Pathways Project set to Deliver Healthy
Recruitment in West Yorkshire Districts




schools engaged so far in Kirklees and Calderdale


students have experienced the programme


said they had more awareness of roles in health and care


To successfully devise and deliver a long-term engagement programme, our objectives included:

  • 01. Develop a coherent and cost-efficient approach to careers outreach in the two districts.
  • 02. Build a broad coalition of collaborating partners, to support the work financially and in other ways.
  • 03. Organise and implement the programme so it reaches not just all local secondary schools but each of their students within five years.


The neighbouring West Yorkshire districts of Kirklees and Calderdale centre on the towns of Huddersfield and Halifax respectively. Recruitment into the areas’ health and care sector is hindered by national labour shortages and hampered further by a couple of key local factors.

One is the proximity of other major centres. Huddersfield, for example, is within 14 miles of the cities of Leeds, Bradford and Wakefield, which offer numerous competing job opportunities in a wide range of sectors.

Also, engagement with secondary school students over health and care career or learning opportunities in Kirklees and Calderdale was previously undertaken by multiple trusts, foundations, educational institutions and local authority departments, all working separately. It became clear that a more holistic approach could pay-off, not least because it might save these organisations time and resources, including money.

In 2020, we were therefore appointed by NHS England, which asked us to develop a five-year project, designed to remedy local health and care sector skill and labour deficits, by improving the volume and diversity of young applicants for posts. The programme’s initial focus was Kirklees alone but its early success meant it was soon extended to Calderdale. The initiative is now known as the Kirklees and Calderdale Health and Care Pathways project and is co-funded by sector employers in the two districts.

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We designed an exciting and innovative long-term, whole system, careers engagement strategy, that includes providing students with up-to-date advice. This enables local young people to develop their skills and knowledge, and be ready to apply for courses and jobs relating to health and care, thus strengthening the sector’s talent pipeline. Our work consists of activities, delivered virtually and in-person, that appeal to schools and are easily flexed to be delivered by the Ahead Partnership team or volunteers from our partner organisations.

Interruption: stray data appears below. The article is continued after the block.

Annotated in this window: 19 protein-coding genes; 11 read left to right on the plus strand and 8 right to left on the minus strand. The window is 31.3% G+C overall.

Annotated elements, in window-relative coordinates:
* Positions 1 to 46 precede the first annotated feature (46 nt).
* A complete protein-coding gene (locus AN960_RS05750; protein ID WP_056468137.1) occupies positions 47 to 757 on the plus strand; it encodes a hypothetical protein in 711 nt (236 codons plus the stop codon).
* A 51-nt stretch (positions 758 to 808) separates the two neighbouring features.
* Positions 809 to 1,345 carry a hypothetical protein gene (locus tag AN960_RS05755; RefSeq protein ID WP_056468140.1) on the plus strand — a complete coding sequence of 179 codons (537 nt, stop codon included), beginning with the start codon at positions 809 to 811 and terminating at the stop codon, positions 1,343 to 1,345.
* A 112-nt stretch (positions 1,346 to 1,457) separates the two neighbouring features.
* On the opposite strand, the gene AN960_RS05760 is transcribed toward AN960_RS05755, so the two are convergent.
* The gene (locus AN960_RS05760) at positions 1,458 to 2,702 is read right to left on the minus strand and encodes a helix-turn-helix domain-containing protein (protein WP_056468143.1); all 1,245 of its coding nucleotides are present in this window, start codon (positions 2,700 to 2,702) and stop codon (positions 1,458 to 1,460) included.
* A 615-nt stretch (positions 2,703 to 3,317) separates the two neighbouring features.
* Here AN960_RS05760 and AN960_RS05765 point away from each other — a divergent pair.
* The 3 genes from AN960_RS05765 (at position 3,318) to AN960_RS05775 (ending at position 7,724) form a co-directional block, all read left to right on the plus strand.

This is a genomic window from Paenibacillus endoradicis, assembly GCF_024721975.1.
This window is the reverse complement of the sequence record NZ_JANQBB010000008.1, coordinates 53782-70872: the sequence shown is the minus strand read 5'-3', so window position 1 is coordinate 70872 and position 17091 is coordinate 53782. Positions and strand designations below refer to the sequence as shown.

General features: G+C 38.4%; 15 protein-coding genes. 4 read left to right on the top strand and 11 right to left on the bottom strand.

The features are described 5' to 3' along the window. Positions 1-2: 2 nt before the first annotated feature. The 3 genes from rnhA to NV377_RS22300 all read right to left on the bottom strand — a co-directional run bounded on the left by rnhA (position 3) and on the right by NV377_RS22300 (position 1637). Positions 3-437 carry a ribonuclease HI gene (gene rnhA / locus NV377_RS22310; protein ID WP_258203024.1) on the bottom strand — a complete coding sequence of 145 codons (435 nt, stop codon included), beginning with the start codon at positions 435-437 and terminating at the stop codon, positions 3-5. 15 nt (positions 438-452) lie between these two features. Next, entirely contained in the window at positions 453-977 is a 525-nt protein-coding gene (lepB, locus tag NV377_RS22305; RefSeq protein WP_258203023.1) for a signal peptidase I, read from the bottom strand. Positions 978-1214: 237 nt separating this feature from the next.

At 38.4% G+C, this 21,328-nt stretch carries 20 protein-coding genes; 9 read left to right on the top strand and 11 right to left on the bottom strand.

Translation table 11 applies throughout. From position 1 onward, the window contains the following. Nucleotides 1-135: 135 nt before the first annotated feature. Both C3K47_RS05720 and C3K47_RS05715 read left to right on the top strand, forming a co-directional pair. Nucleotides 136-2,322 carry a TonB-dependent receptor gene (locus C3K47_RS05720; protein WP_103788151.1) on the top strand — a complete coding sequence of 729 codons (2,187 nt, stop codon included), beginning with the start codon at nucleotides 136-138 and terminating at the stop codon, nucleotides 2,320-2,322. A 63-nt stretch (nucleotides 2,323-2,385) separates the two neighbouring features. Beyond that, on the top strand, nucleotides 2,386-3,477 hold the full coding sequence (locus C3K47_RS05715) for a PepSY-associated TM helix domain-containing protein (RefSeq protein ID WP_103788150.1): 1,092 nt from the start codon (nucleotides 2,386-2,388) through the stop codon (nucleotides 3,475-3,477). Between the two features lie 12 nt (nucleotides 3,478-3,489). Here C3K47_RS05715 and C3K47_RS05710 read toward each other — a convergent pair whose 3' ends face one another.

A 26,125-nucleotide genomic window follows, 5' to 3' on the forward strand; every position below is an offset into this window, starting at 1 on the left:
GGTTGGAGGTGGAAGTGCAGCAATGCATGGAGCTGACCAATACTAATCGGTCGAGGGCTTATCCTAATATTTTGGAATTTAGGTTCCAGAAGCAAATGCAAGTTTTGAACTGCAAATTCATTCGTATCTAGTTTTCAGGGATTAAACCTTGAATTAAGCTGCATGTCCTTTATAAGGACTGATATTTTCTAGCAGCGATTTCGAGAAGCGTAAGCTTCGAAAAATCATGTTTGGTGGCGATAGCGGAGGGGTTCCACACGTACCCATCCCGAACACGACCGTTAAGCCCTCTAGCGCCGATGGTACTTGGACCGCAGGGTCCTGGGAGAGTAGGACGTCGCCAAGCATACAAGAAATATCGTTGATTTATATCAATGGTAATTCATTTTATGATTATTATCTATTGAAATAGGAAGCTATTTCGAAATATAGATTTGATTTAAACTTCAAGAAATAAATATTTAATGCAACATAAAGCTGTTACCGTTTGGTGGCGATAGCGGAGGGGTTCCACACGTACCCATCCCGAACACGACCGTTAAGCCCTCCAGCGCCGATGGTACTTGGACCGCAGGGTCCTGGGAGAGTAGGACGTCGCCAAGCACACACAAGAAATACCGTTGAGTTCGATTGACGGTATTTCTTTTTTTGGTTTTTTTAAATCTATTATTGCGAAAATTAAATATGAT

One notable feature of the programme is it focuses on the many diffuse roles across the health and care sector, not just clinical careers, to demonstrate the breadth and variety of the opportunities available. Our work includes highlighting jobs in facilities management, occupational therapy, marketing and communications, finance and human resource management, for example.

We also ensure our content reflects specific future workforce needs and activity is often targeted at groups under-represented in particular fields, such as when we encourage more young men to consider careers in nursing.

Further programmes have been designed specifically to promote current shortage occupations, such as learning disability nurses and allied health professionals, who work alongside operators such as doctors and nurses to deliver a wide range of healthcare services.


We’ve put in place a cohesive network of partners – local employers and educators in health and care, in addition to NHS England – who co-fund the Pathways programme. Their other contributions include suggesting project ideas and promoting their own careers and courses. These organisations are:

  • The University of Huddersfield
  • Locala, a not-for profit community healthcare provider
  • Mid-Yorkshire Hospitals NHS Trust
  • C&K Careers, which offers job-related information, advice, guidance and employment services to adults and young people.
  • Kirklees Health and Care Partnership, which plans and delivers services aimed at improving the health and wellbeing of local people. This kind of body can include organisations from across the NHS plus the voluntary, local government, social enterprise and community sectors.
  • NHS West Yorkshire Integrated Care Board, which oversees the driving of improved outcomes by the county’s health and care partnerships.
  • Calderdale College

A fully engaged and skillful talent pipeline will be crucial going forward and this initiative is making clear headway in driving interest and awareness in the sector among young people, as well as making a clear intervention to help meet the regional skills need

Steve Brennan, Kirklees Place Programme Director, Kirklees Health and Care System

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